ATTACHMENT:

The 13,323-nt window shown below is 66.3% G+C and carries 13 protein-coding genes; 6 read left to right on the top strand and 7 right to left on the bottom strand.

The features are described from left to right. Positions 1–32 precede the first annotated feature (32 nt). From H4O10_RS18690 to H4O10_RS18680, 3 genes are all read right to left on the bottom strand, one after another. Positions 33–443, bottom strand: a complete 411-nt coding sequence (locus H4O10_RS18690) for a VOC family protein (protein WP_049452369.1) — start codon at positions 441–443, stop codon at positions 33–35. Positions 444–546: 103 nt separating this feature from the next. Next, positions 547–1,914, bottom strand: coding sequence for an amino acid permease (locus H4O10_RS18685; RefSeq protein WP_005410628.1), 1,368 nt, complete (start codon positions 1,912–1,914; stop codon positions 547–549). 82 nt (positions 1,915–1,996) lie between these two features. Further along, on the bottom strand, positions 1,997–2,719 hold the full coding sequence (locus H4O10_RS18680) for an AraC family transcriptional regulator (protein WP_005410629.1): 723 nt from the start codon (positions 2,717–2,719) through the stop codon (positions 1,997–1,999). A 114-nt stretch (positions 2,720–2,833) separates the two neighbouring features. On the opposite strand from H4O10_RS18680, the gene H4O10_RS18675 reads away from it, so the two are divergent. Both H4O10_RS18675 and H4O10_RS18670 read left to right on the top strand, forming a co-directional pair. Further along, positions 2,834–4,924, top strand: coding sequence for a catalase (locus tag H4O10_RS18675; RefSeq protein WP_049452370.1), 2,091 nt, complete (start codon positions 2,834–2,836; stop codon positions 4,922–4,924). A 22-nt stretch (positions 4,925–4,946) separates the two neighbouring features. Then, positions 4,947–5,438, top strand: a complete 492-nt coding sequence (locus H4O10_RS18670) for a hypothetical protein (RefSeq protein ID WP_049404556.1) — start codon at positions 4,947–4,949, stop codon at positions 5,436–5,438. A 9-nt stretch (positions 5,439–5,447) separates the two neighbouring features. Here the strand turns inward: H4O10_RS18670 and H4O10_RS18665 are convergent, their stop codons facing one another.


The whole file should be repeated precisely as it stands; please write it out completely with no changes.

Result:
The 13,323-nt window shown below is 66.3% G+C and carries 13 protein-coding genes; 6 read left to right on the top strand and 7 right to left on the bottom strand.

The features are described from left to right. Positions 1–32 precede the first annotated feature (32 nt). From H4O10_RS18690 to H4O10_RS18680, 3 genes are all read right to left on the bottom strand, one after another. Positions 33–443, bottom strand: a complete 411-nt coding sequence (locus H4O10_RS18690) for a VOC family protein (protein WP_049452369.1) — start codon at positions 441–443, stop codon at positions 33–35. Positions 444–546: 103 nt separating this feature from the next. Next, positions 547–1,914, bottom strand: coding sequence for an amino acid permease (locus H4O10_RS18685; RefSeq protein WP_005410628.1), 1,368 nt, complete (start codon positions 1,912–1,914; stop codon positions 547–549). 82 nt (positions 1,915–1,996) lie between these two features. Further along, on the bottom strand, positions 1,997–2,719 hold the full coding sequence (locus H4O10_RS18680) for an AraC family transcriptional regulator (protein WP_005410629.1): 723 nt from the start codon (positions 2,717–2,719) through the stop codon (positions 1,997–1,999). A 114-nt stretch (positions 2,720–2,833) separates the two neighbouring features. On the opposite strand from H4O10_RS18680, the gene H4O10_RS18675 reads away from it, so the two are divergent. Both H4O10_RS18675 and H4O10_RS18670 read left to right on the top strand, forming a co-directional pair. Further along, positions 2,834–4,924, top strand: coding sequence for a catalase (locus tag H4O10_RS18675; RefSeq protein WP_049452370.1), 2,091 nt, complete (start codon positions 2,834–2,836; stop codon positions 4,922–4,924). A 22-nt stretch (positions 4,925–4,946) separates the two neighbouring features. Then, positions 4,947–5,438, top strand: a complete 492-nt coding sequence (locus H4O10_RS18670) for a hypothetical protein (RefSeq protein ID WP_049404556.1) — start codon at positions 4,947–4,949, stop codon at positions 5,436–5,438. A 9-nt stretch (positions 5,439–5,447) separates the two neighbouring features. Here the strand turns inward: H4O10_RS18670 and H4O10_RS18665 are convergent, their stop codons facing one another.